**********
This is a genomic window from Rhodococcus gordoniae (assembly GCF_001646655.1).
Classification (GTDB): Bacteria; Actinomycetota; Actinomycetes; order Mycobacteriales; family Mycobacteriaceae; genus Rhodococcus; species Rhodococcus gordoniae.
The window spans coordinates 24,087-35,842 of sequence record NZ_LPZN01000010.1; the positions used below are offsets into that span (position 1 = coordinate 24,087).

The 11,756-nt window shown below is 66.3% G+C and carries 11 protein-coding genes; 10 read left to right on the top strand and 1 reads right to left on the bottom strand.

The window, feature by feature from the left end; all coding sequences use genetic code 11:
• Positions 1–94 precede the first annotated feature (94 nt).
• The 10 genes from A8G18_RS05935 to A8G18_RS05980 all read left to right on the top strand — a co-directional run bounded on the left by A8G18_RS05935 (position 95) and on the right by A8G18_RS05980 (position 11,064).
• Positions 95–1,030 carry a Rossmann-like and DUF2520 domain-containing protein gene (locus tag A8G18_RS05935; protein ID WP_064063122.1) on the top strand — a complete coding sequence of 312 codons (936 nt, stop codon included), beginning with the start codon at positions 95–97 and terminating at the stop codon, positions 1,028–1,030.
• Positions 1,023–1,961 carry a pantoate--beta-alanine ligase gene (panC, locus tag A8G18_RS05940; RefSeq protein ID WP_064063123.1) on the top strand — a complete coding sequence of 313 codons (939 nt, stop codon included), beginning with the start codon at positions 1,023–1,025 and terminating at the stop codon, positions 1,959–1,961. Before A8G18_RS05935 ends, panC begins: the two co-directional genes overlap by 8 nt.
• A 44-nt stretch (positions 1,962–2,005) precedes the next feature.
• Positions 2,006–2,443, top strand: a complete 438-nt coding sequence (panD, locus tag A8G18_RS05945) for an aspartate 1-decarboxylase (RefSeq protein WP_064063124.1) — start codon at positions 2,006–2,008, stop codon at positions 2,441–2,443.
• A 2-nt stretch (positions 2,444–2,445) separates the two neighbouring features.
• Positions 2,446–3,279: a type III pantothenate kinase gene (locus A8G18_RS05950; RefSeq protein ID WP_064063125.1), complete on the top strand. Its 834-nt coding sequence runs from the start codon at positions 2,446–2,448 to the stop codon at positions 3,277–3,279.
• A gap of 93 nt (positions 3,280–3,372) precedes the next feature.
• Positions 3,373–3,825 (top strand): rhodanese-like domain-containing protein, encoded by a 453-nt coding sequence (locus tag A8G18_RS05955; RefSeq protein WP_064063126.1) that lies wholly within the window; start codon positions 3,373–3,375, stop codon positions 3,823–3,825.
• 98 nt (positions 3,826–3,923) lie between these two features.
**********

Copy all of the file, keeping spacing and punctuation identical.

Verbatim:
This is a genomic window from Rhodococcus gordoniae (assembly GCF_001646655.1).
Classification (GTDB): Bacteria; Actinomycetota; Actinomycetes; order Mycobacteriales; family Mycobacteriaceae; genus Rhodococcus; species Rhodococcus gordoniae.
The window spans coordinates 24,087-35,842 of sequence record NZ_LPZN01000010.1; the positions used below are offsets into that span (position 1 = coordinate 24,087).

The 11,756-nt window shown below is 66.3% G+C and carries 11 protein-coding genes; 10 read left to right on the top strand and 1 reads right to left on the bottom strand.

The window, feature by feature from the left end; all coding sequences use genetic code 11:
• Positions 1–94 precede the first annotated feature (94 nt).
• The 10 genes from A8G18_RS05935 to A8G18_RS05980 all read left to right on the top strand — a co-directional run bounded on the left by A8G18_RS05935 (position 95) and on the right by A8G18_RS05980 (position 11,064).
• Positions 95–1,030 carry a Rossmann-like and DUF2520 domain-containing protein gene (locus tag A8G18_RS05935; protein ID WP_064063122.1) on the top strand — a complete coding sequence of 312 codons (936 nt, stop codon included), beginning with the start codon at positions 95–97 and terminating at the stop codon, positions 1,028–1,030.
• Positions 1,023–1,961 carry a pantoate--beta-alanine ligase gene (panC, locus tag A8G18_RS05940; RefSeq protein ID WP_064063123.1) on the top strand — a complete coding sequence of 313 codons (939 nt, stop codon included), beginning with the start codon at positions 1,023–1,025 and terminating at the stop codon, positions 1,959–1,961. Before A8G18_RS05935 ends, panC begins: the two co-directional genes overlap by 8 nt.
• A 44-nt stretch (positions 1,962–2,005) precedes the next feature.
• Positions 2,006–2,443, top strand: a complete 438-nt coding sequence (panD, locus tag A8G18_RS05945) for an aspartate 1-decarboxylase (RefSeq protein WP_064063124.1) — start codon at positions 2,006–2,008, stop codon at positions 2,441–2,443.
• A 2-nt stretch (positions 2,444–2,445) separates the two neighbouring features.
• Positions 2,446–3,279: a type III pantothenate kinase gene (locus A8G18_RS05950; RefSeq protein ID WP_064063125.1), complete on the top strand. Its 834-nt coding sequence runs from the start codon at positions 2,446–2,448 to the stop codon at positions 3,277–3,279.
• A gap of 93 nt (positions 3,280–3,372) precedes the next feature.
• Positions 3,373–3,825 (top strand): rhodanese-like domain-containing protein, encoded by a 453-nt coding sequence (locus tag A8G18_RS05955; RefSeq protein WP_064063126.1) that lies wholly within the window; start codon positions 3,373–3,375, stop codon positions 3,823–3,825.
• 98 nt (positions 3,826–3,923) lie between these two features.